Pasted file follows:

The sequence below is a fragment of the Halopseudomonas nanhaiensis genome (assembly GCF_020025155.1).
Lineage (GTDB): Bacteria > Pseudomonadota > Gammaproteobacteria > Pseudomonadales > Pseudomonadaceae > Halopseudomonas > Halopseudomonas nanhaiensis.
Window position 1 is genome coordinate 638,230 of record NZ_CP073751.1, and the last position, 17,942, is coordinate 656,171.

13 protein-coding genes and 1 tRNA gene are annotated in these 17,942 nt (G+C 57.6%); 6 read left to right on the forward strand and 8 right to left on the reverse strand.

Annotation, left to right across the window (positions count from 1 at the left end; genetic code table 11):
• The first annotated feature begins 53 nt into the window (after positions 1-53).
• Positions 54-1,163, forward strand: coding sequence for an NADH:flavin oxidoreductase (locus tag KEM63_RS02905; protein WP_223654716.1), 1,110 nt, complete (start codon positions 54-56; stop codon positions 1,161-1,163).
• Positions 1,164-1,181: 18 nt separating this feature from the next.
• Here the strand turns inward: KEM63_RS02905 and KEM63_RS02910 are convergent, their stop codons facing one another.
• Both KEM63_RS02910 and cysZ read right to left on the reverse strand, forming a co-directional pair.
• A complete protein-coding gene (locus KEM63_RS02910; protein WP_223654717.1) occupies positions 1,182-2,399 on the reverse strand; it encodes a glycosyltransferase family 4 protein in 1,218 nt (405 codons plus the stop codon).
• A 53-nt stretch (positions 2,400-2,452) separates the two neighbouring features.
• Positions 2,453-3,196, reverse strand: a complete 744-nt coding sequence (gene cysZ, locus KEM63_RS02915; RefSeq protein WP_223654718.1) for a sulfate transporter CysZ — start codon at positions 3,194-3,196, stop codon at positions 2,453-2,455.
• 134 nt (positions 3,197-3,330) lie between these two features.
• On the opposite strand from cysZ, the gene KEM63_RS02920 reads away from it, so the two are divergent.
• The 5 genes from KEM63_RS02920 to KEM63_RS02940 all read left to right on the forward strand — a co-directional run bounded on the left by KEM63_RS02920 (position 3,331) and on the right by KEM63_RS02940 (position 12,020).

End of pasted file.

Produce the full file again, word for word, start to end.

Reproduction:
The sequence below is a fragment of the Halopseudomonas nanhaiensis genome (assembly GCF_020025155.1).
Lineage (GTDB): Bacteria > Pseudomonadota > Gammaproteobacteria > Pseudomonadales > Pseudomonadaceae > Halopseudomonas > Halopseudomonas nanhaiensis.
Window position 1 is genome coordinate 638,230 of record NZ_CP073751.1, and the last position, 17,942, is coordinate 656,171.

13 protein-coding genes and 1 tRNA gene are annotated in these 17,942 nt (G+C 57.6%); 6 read left to right on the forward strand and 8 right to left on the reverse strand.

Annotation, left to right across the window (positions count from 1 at the left end; genetic code table 11):
• The first annotated feature begins 53 nt into the window (after positions 1-53).
• Positions 54-1,163, forward strand: coding sequence for an NADH:flavin oxidoreductase (locus tag KEM63_RS02905; protein WP_223654716.1), 1,110 nt, complete (start codon positions 54-56; stop codon positions 1,161-1,163).
• Positions 1,164-1,181: 18 nt separating this feature from the next.
• Here the strand turns inward: KEM63_RS02905 and KEM63_RS02910 are convergent, their stop codons facing one another.
• Both KEM63_RS02910 and cysZ read right to left on the reverse strand, forming a co-directional pair.
• A complete protein-coding gene (locus KEM63_RS02910; protein WP_223654717.1) occupies positions 1,182-2,399 on the reverse strand; it encodes a glycosyltransferase family 4 protein in 1,218 nt (405 codons plus the stop codon).
• A 53-nt stretch (positions 2,400-2,452) separates the two neighbouring features.
• Positions 2,453-3,196, reverse strand: a complete 744-nt coding sequence (gene cysZ, locus KEM63_RS02915; RefSeq protein WP_223654718.1) for a sulfate transporter CysZ — start codon at positions 3,194-3,196, stop codon at positions 2,453-2,455.
• 134 nt (positions 3,197-3,330) lie between these two features.
• On the opposite strand from cysZ, the gene KEM63_RS02920 reads away from it, so the two are divergent.
• The 5 genes from KEM63_RS02920 to KEM63_RS02940 all read left to right on the forward strand — a co-directional run bounded on the left by KEM63_RS02920 (position 3,331) and on the right by KEM63_RS02940 (position 12,020).